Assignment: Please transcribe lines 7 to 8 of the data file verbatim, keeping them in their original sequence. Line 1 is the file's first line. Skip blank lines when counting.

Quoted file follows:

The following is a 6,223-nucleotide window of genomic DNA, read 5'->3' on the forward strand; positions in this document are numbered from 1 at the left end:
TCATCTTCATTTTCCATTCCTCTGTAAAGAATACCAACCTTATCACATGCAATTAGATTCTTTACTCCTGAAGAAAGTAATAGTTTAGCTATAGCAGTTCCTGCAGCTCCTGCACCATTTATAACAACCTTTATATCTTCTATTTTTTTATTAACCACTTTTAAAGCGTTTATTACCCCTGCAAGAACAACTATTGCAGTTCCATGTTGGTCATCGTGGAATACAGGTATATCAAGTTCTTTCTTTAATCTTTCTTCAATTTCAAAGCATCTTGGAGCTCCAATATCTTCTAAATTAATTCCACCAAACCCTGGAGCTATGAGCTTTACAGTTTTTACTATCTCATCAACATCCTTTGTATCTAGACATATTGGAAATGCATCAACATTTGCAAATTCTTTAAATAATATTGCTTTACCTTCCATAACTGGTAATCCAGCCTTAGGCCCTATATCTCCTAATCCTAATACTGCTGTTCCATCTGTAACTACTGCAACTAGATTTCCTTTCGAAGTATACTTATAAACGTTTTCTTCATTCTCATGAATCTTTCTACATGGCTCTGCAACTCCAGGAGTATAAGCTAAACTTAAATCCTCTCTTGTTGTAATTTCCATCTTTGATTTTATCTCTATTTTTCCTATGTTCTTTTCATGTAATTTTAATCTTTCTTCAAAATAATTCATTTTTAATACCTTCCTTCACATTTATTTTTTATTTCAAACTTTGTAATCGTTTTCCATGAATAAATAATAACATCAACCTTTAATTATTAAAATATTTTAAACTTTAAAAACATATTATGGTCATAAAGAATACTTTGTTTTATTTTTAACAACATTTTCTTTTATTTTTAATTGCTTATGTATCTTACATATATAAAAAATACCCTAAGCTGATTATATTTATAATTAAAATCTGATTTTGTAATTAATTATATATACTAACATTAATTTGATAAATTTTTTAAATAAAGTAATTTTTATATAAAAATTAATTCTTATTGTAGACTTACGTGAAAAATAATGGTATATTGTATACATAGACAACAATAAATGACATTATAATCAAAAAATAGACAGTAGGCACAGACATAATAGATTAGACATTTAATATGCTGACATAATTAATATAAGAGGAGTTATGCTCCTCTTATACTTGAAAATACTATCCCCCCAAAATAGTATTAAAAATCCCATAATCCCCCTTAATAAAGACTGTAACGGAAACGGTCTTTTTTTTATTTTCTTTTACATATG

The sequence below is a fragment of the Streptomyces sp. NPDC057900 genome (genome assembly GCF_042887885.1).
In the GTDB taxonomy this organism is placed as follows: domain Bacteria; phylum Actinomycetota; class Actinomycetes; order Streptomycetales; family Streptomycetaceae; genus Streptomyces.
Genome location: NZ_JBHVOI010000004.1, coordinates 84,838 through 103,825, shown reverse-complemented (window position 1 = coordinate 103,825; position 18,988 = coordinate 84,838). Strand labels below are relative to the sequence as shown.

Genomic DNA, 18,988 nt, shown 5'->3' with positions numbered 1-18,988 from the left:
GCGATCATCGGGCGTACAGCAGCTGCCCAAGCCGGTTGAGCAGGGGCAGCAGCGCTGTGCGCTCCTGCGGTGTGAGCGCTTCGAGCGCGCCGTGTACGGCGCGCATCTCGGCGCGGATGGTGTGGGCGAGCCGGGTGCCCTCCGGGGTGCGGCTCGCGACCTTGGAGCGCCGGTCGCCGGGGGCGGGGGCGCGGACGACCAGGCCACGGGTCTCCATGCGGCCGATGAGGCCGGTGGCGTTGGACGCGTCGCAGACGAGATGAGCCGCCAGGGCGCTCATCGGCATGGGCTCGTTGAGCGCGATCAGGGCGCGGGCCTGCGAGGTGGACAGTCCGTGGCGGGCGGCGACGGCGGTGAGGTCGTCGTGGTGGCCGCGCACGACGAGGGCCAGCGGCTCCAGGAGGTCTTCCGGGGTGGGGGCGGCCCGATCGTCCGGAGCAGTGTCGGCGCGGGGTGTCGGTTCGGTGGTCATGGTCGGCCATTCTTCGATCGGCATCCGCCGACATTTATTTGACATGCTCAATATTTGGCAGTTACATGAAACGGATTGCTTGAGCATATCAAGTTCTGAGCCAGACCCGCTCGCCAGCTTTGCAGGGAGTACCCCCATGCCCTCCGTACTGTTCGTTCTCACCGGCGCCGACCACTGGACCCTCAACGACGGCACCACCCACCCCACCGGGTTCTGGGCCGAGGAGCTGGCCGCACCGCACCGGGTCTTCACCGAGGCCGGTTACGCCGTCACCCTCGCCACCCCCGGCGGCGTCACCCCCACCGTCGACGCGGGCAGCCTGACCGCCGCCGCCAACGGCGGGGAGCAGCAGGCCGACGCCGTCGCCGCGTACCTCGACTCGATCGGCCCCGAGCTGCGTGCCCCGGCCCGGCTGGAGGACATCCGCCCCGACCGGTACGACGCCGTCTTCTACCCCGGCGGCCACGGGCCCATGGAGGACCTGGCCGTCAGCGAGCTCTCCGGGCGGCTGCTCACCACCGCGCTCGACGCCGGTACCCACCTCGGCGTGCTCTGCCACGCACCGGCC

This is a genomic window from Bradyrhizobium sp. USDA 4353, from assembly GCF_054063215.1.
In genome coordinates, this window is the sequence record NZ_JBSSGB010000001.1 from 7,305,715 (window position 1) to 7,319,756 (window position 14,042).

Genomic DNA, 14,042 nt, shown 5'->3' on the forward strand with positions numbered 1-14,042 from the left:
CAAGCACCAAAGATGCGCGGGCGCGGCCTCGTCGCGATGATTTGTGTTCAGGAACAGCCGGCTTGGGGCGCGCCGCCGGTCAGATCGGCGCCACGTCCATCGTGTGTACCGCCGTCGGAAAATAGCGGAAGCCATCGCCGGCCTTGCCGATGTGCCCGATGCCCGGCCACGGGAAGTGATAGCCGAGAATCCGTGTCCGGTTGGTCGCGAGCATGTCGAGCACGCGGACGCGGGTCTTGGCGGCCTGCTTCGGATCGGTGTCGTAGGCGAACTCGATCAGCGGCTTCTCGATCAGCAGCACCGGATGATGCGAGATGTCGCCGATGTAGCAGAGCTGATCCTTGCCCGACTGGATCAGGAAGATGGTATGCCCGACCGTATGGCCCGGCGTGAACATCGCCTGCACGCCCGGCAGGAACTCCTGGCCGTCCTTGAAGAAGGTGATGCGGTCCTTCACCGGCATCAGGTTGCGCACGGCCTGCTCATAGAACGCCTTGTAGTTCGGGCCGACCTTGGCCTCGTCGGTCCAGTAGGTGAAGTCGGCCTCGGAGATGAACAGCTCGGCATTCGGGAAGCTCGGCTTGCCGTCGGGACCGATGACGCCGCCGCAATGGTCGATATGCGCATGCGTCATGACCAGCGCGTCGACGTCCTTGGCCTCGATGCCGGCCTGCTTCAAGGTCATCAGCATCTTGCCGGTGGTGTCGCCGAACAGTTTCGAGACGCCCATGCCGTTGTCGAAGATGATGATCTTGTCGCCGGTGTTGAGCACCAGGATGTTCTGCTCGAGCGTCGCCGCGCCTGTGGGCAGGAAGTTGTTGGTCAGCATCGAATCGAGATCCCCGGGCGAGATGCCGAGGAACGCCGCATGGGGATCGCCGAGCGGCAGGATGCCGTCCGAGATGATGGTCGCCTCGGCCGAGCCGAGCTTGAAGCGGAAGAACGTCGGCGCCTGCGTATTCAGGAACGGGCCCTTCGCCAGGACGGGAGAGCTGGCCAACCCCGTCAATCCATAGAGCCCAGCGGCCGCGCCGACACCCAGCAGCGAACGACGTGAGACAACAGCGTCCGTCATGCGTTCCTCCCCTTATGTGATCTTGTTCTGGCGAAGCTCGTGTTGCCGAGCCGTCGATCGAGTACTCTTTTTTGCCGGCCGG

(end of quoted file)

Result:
GCGATCATCGGGCGTACAGCAGCTGCCCAAGCCGGTTGAGCAGGGGCAGCAGCGCTGTGCGCTCCTGCGGTGTGAGCGCTTCGAGCGCGCCGTGTACGGCGCGCATCTCGGCGCGGATGGTGTGGGCGAGCCGGGTGCCCTCCGGGGTGCGGCTCGCGACCTTGGAGCGCCGGTCGCCGGGGGCGGGGGCGCGGACGACCAGGCCACGGGTCTCCATGCGGCCGATGAGGCCGGTGGCGTTGGACGCGTCGCAGACGAGATGAGCCGCCAGGGCGCTCATCGGCATGGGCTCGTTGAGCGCGATCAGGGCGCGGGCCTGCGAGGTGGACAGTCCGTGGCGGGCGGCGACGGCGGTGAGGTCGTCGTGGTGGCCGCGCACGACGAGGGCCAGCGGCTCCAGGAGGTCTTCCGGGGTGGGGGCGGCCCGATCGTCCGGAGCAGTGTCGGCGCGGGGTGTCGGTTCGGTGGTCATGGTCGGCCATTCTTCGATCGGCATCCGCCGACATTTATTTGACATGCTCAATATTTGGCAGTTACATGAAACGGATTGCTTGAGCATATCAAGTTCTGAGCCAGACCCGCTCGCCAGCTTTGCAGGGAGTACCCCCATGCCCTCCGTACTGTTCGTTCTCACCGGCGCCGACCACTGGACCCTCAACGACGGCACCACCCACCCCACCGGGTTCTGGGCCGAGGAGCTGGCCGCACCGCACCGGGTCTTCACCGAGGCCGGTTACGCCGTCACCCTCGCCACCCCCGGCGGCGTCACCCCCACCGTCGACGCGGGCAGCCTGACCGCCGCCGCCAACGGCGGGGAGCAGCAGGCCGACGCCGTCGCCGCGTACCTCGACTCGATCGGCCCCGAGCTGCGTGCCCCGGCCCGGCTGGAGGACATCCGCCCCGACCGGTACGACGCCGTCTTCTACCCCGGCGGCCACGGGCCCATGGAGGACCTGGCCGTCAGCGAGCTCTCCGGGCGGCTGCTCACCACCGCGCTCGACGCCGGTACCCACCTCGGCGTGCTCTGCCACGCACCGGCC

This is a genomic window from Bradyrhizobium sp. USDA 4353, from assembly GCF_054063215.1.